I think it takes away from actual class time to teach this. I don't see how it can't, especially when you're talking such specifics as what's safe touch and what's not. I feel bad for teachers and other school officials that people are starting to require them to pick up parents' slack. It's not like they don't have enough on their plate already. And what are the "gender differences"? Beyond women having babies and men not, what are they? Ok, penis and vagina. Father and mother? Won't that be a problem with single-parent homes or households with two mothers/fathers? Women clean and men do the yardwork?
death-by-chocolat death-by-chocolat 8 years
As a former preschool teacher and someone who studies child psychology, I do think this is a good idea! There are very subtle ways for the more sensitive issues to be introduced with this age group that do not necessarily need to be a special time in the class. For instance, the schools may just tell teachers that now if a girl asks why she pees differently than a boy, the teacher is allowed to say "because boys' bodies have a penis, but girls don't". I would also encourage the running theme in all ages, preschool and up, of "safe touch". This gets people uncomfortable sometimes, but really, its as easy as the teacher establishing with the children that if someone touches you in a way that makes you feel weird, especially if they touch you where your bathing suit goes, then need to tell a grownup. You don't need to take time away from academics to enforce this- there are plenty of chances to bring this up in storytime, or even if the kids are changing clothes to go swimming. It definitely saddens me to see some people claiming these are not important issues for your children to learn in school. And yes, it should be taught at all homes, but there is something to be said about having an authoritative consensus (e.g. my parents AND my teachers tell me this, it must be important!) No one says we should refuse to teach kids about sharing... I feel that personal safety and self awareness are life skills that should always be encouraged in the classroom.
psterling psterling 8 years
I'd be allright with long as is sticks strictly to gender differences, friendship, etc. I wouldn't want my kids learning the nitty gritty at that age, but I don't think anyone's really suggesting that.
DesignRchic DesignRchic 8 years
I'd prefer if the school systems left that topic up to me to educate my child. Stick to Math, Science, English and Reading. If your kid's not educated on personal topics like that, it's your fault.
Roarman Roarman 8 years
I don't see a problem with it. I would have a problem if it was sex ed, but it's teaching them about their bodies, and teaching them to respect them and be comfortable with them. I don't think it's too early for that discussion. And all education shouldn't end at the classroom door, what kids learn in school should always be reinforced at home, whether it's english, math or "sex ed". If your children have questions in math do they only talk to their math teacher, or ask you to help them at home with their homework? So the idea that they will only talk to their teacher about sex, etc. if it is taught in school is probably incorrect.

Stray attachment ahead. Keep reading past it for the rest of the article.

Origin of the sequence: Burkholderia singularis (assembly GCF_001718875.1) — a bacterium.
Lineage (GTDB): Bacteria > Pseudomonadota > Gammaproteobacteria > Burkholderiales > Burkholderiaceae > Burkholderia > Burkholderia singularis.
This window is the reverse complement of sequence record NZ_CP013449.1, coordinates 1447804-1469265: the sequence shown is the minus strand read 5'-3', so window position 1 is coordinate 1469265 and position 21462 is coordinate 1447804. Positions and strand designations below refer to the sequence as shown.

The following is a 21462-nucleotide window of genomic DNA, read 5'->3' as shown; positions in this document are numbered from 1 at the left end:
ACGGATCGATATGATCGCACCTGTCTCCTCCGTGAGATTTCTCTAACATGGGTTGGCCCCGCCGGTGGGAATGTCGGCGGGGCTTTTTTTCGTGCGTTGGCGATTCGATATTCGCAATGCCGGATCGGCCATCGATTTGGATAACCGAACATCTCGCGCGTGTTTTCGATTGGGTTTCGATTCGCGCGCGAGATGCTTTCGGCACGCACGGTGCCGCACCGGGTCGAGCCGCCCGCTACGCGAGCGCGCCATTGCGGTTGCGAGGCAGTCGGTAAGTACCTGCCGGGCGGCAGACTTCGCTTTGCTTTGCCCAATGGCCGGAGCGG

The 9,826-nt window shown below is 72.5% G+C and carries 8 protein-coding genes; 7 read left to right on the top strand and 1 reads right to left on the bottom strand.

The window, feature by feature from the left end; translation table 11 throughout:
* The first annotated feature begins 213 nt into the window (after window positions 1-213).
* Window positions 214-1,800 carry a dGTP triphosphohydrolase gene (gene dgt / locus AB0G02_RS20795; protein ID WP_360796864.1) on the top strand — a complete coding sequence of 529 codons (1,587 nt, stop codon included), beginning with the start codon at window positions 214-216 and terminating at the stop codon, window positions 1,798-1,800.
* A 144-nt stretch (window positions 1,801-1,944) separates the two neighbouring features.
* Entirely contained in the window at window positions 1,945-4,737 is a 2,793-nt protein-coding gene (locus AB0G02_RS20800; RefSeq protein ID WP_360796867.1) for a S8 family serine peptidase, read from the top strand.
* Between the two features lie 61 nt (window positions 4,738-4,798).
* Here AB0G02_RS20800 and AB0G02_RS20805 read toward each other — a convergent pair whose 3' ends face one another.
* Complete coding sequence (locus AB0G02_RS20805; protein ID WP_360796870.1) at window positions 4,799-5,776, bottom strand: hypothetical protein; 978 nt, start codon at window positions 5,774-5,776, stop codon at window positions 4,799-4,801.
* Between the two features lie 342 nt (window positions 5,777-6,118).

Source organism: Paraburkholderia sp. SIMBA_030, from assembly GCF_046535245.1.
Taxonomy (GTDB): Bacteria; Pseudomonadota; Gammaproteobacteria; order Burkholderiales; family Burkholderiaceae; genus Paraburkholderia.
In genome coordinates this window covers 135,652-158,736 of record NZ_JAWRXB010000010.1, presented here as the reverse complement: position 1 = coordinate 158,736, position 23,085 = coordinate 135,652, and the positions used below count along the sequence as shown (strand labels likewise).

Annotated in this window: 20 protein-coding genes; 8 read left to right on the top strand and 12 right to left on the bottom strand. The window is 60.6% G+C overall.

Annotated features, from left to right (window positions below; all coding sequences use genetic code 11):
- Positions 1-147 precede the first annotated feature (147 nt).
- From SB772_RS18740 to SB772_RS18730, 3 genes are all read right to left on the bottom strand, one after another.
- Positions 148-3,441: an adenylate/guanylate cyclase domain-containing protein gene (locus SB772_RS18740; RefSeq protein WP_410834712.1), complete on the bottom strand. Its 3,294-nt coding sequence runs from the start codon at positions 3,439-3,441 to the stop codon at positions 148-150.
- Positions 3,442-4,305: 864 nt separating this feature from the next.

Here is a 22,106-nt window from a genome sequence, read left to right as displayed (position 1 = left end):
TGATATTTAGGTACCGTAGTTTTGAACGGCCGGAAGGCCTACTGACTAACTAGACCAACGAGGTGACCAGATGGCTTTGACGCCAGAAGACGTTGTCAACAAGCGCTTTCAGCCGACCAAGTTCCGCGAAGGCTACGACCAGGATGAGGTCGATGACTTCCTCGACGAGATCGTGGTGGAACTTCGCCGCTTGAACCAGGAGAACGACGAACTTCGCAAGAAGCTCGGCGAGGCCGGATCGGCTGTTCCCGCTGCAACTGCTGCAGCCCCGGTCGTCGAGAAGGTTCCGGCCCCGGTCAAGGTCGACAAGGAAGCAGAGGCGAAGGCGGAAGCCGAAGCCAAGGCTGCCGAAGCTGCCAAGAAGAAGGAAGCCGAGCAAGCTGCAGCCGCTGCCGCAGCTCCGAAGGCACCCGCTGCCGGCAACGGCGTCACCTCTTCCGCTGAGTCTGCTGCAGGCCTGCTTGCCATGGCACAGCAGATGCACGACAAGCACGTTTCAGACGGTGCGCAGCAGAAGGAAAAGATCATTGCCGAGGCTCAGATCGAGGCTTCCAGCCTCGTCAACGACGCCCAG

Great-Sommelier Great-Sommelier 8 years
I get really tired of the, "because some parents might not teach it, we are going to teach to all of your children whether you like it or not," bit.
kiwitwist kiwitwist 8 years
I am on the fence too. Age 5 is a bit young but a lot of parents, mine included, did not really talk to me about 'sex'. I am sure they did about gender and what not. I don't see the problem with this topic. Now if they were discussing sex and babies, that would be FAR too young. But gender differences is educational.
pinkprincess1101 pinkprincess1101 8 years
I'm on the fence on this one no because that is my duty as a parent to parent and educate my child on issues like this, and i don't want children experimenting with what they learned because they are too young and don't know any better. yes because it is unfortunate that some children don't have parents that want or care to educate their children, or maybe they are just to embarrassed to get into detail with their kids, and that leaves uneducated children with the curiosity to explore, innocently of course but because they don't know any better that it is wrong. I think what lickety was trying to interpret, i may be wrong but that she has her children in private school so the public system wont educate them in things she feels is her right and duty, as oppose to private it is strictly academics.
LiLRuck44 LiLRuck44 8 years
I believe school is for academics, period.
Greggie Greggie 8 years
I don't think the few of us who mentioned private school said it would avoid our children being wild. That's a totally different topic from the one at hand.
cheersdarlin916 cheersdarlin916 8 years
I like how some of the parents on here think that if they send their child to a private school that they will be much better off. Some of my most wild friends were private school attendees. They had the best drugs and wildest parties (granted that was 17 years ago but I can't imagine it has changed all that much)
Greggie Greggie 8 years
jenious, I think you bring up great points.
cheersdarlin916 cheersdarlin916 8 years
At that age parents should be talking with their child about it and establishing communication with their child so that later in life when the topic gets harder to discuss they will feel comfortable coming to talk to you. That is what I did with my son and he is 12 years old and comes to me with all of his questions.
jenious jenious 8 years
I think having it taught in school, though getting kids "on the same page" creates an important barrier between the child and the parent. At that age, it's important for parents to create that bond while they can. If they hear something on the playground, who do you want them to turn to as a kinder? The teacher or a parent/guardian? For me, it's all about age.
Greggie Greggie 8 years
The more I think about it, the more I think that yeah, I'd pull my child from that school. Not with a big huff or protest, just quietly remove them and do private school.
Greggie Greggie 8 years
I understand, Lovely. But that's going to happen with everything, not just sex. I think leaving this up to teachers at the kinder level is just a bad idea. It takes time away from the actual learning curriculum, and like I said above, the actual points they're addressing are incredibly subjective.